Erythema infectiosum is usually a benign condition, parvovirus b19 in adults can also lead to Fifths disease or erythema infectiosum. It is a viral infection characterized by fever,
arthralgia with edematous extremities. Transmission is primarily via respiratory secretions or infected blood. The incubation period which is the time between the initial infection and the onset of symptoms is between 4 days to 3 weeks. Skin rash associated with erythema infectiousum can be present on extremities or cheeks. It is also known as In normal healthy adults, the infection resolves without any complication. In anemic, pregnant and various immune compromised states there can be significant morbidity associated with .
In adults there is can be a severe flu like illness. Joint pains are much more common in adult women as compared to children with fifths disease. Treatment is symptomatic initially, with acetaminophen or NSAIDs such as ibuprofen. No specific antiviral treatment is recommended to treat parvovirus b19 in adults or children. Intravenous immunoglobulin (IVIG) is used for patients with pure red cell aplasia due to parvovirus B 19. Sudden drop of hematocrit can be caused by parvovirus B 19 in patients with Sickle cell disease. The drop in hematocrit is as a result of lowered cell production i.e acute aplasia.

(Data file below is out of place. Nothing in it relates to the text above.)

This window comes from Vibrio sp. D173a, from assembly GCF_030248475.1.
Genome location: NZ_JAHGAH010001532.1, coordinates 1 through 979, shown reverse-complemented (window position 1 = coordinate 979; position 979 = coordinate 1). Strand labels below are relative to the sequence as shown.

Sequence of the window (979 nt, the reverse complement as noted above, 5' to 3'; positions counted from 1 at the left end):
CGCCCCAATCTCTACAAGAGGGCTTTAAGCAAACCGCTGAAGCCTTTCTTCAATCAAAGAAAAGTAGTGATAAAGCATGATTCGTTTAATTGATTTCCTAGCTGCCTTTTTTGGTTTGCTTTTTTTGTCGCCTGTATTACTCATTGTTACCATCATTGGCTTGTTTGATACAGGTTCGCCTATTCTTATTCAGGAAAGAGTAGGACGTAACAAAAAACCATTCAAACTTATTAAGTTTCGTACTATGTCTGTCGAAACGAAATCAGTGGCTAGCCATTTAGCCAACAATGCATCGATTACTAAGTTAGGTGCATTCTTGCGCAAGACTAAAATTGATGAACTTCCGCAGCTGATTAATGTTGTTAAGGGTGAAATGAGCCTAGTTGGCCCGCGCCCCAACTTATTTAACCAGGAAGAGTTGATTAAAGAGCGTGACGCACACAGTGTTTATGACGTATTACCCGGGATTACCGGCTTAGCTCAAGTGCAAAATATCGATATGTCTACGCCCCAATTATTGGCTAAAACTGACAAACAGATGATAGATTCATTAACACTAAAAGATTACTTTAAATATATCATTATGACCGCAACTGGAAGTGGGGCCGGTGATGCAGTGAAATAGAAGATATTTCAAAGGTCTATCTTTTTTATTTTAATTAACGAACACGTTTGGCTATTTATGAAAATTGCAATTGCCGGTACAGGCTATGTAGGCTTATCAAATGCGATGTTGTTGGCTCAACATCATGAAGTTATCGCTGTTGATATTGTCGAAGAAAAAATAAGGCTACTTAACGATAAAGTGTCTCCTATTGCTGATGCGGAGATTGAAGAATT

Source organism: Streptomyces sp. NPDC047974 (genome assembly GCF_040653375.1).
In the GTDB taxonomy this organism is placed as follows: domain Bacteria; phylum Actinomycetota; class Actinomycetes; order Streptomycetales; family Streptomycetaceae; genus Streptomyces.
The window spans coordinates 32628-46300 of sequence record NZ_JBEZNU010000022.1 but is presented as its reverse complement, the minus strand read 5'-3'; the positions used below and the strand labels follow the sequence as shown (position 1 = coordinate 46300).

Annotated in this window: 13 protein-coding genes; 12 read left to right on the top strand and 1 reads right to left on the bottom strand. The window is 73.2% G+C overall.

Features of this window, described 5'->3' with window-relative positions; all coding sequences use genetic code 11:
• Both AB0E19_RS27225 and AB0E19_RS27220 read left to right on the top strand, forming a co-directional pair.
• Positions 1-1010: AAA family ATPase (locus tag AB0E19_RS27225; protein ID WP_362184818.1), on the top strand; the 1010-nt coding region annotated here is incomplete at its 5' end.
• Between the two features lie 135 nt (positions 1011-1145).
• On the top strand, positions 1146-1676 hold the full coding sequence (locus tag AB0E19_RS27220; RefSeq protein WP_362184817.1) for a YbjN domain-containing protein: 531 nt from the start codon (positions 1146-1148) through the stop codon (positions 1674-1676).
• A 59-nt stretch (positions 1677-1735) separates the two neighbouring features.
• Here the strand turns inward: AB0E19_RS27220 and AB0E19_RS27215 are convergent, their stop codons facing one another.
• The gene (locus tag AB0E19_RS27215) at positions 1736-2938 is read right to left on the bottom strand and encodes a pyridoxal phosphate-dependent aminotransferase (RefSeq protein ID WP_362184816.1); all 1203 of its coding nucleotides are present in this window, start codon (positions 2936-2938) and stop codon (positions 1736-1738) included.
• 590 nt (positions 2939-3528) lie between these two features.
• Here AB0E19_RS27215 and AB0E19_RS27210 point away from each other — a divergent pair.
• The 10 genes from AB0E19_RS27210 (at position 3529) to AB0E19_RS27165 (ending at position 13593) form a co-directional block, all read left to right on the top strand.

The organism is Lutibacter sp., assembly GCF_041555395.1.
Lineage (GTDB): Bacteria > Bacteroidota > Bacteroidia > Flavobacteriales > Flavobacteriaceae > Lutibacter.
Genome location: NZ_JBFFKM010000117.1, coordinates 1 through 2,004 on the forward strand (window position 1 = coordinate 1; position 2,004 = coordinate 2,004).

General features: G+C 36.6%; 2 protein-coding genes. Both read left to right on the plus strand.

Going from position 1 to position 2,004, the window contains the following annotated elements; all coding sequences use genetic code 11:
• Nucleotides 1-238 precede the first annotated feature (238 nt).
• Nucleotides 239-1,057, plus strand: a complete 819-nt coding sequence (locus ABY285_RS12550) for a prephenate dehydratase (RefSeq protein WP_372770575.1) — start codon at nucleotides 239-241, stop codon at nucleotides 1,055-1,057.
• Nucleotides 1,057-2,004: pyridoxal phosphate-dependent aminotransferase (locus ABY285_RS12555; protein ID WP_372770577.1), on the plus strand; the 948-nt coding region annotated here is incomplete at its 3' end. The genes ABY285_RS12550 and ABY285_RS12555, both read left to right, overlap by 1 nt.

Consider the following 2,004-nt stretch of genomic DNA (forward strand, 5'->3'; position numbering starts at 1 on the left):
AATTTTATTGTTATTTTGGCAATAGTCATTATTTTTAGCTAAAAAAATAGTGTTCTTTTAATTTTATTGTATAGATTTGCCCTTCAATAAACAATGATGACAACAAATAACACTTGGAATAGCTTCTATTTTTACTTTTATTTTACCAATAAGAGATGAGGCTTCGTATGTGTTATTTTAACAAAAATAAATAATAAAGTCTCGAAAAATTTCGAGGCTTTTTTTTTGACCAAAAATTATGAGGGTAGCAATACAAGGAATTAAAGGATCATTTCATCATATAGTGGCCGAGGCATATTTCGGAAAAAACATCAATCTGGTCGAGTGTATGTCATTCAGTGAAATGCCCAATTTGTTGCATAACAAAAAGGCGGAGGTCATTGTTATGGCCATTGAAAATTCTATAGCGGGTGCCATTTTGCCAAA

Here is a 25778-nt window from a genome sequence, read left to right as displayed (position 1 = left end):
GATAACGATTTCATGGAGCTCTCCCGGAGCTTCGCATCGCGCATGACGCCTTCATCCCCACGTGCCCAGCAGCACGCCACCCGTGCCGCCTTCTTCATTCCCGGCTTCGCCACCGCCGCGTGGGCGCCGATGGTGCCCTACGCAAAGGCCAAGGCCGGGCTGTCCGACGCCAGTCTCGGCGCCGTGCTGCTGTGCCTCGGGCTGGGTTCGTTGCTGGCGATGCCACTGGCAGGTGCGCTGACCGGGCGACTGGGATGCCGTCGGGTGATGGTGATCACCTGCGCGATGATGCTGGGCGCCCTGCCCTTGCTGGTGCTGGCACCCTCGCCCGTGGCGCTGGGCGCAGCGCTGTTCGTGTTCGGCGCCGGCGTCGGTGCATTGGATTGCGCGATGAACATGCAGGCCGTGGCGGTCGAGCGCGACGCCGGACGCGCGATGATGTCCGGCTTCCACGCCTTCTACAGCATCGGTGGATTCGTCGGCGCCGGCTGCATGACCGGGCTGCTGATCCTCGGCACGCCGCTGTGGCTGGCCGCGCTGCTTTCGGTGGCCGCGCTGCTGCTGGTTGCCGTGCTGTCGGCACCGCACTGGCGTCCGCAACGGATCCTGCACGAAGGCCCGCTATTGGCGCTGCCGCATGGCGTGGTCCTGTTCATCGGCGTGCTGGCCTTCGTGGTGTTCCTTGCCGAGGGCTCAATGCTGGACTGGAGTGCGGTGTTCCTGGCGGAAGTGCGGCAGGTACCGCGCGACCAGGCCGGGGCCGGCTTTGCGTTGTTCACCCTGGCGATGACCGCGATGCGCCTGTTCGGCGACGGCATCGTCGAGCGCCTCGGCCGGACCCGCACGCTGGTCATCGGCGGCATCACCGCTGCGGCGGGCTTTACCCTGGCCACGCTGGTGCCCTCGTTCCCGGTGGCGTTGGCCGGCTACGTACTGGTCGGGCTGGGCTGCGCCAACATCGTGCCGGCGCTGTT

Immunocompetent individuals with prolonged rash and arthralgias caused by persistent viremia are selectively treated with Intravenous immunoglobulin (IVIG) and show good response with resolution of the illness associated with the viremia. Blood counts to look for lowered hemoglobin/ hematocrit and raised TLC (Total Leucocyte Count) are usually done. ESR, anti CCP, ANA profile can also be advised especially if there are associated joint pains that have not responded to NSAIDs like ibuprofen for more than a week or if the joint pains have worsened despite treatment with Ibuprofen. Other possibilities such as Adult Stills disease, rheumatoid arthritis can also be kept in mind in such a situation.